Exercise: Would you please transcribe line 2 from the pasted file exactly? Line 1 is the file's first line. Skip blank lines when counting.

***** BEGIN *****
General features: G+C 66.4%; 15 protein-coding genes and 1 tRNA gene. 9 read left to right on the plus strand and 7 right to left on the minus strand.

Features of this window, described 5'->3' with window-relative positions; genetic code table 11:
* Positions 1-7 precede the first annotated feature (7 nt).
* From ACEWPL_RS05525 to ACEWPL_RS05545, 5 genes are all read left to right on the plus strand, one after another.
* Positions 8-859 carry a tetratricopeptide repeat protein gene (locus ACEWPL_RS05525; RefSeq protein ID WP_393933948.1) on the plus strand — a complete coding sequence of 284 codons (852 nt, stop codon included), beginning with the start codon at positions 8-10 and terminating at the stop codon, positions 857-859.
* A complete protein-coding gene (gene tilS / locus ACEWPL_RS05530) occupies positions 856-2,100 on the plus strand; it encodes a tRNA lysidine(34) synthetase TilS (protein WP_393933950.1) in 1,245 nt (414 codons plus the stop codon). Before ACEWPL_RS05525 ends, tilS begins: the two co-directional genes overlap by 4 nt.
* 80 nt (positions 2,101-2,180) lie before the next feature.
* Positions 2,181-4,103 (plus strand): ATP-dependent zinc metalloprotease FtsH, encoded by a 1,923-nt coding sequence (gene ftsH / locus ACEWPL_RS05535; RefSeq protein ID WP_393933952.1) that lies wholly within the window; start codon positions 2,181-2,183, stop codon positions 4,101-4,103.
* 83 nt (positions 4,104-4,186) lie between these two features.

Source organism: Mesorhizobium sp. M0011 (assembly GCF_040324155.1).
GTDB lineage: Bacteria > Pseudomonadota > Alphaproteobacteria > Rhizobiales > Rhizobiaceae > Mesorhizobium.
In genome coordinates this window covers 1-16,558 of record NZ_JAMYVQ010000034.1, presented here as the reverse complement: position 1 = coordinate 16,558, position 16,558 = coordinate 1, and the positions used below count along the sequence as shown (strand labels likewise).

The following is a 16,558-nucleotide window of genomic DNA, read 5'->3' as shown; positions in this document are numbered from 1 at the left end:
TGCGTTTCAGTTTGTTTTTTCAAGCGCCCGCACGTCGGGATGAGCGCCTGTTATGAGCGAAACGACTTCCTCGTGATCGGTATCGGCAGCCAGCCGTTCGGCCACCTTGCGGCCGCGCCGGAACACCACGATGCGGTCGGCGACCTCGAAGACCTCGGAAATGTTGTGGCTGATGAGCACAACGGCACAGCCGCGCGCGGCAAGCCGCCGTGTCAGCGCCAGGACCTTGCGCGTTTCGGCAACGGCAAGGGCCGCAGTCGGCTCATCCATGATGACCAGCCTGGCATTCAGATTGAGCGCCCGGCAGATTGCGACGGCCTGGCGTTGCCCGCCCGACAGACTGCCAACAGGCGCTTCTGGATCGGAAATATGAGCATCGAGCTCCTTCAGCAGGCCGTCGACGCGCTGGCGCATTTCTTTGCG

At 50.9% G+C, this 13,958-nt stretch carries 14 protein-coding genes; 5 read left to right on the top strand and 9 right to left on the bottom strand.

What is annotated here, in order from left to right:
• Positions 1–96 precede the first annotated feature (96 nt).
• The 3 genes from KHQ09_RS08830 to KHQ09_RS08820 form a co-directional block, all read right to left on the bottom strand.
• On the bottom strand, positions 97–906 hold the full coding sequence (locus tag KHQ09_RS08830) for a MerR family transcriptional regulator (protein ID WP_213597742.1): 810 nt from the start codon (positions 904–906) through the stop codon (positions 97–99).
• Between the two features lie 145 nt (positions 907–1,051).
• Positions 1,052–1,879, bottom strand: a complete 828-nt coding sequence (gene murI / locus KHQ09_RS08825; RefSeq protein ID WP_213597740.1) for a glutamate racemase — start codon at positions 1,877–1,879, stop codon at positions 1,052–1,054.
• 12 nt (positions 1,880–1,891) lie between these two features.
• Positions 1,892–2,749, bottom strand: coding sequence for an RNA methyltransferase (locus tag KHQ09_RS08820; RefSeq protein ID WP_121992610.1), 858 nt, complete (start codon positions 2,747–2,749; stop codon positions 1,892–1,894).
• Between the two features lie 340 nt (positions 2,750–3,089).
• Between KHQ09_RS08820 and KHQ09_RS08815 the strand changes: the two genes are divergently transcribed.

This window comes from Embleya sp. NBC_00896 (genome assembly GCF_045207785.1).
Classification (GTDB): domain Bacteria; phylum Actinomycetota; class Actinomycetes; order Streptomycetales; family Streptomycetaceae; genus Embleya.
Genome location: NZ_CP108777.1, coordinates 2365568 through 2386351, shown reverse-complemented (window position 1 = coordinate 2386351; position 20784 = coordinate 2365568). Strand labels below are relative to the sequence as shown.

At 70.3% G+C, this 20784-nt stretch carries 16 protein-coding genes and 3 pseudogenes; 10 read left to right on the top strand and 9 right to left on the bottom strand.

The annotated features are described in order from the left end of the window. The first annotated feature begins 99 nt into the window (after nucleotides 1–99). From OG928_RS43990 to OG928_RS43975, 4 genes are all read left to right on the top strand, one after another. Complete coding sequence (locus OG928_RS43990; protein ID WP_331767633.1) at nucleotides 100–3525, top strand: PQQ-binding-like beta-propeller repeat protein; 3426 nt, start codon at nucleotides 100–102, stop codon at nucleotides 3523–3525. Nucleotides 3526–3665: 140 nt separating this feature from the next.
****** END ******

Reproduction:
Features of this window, described 5'->3' with window-relative positions; genetic code table 11: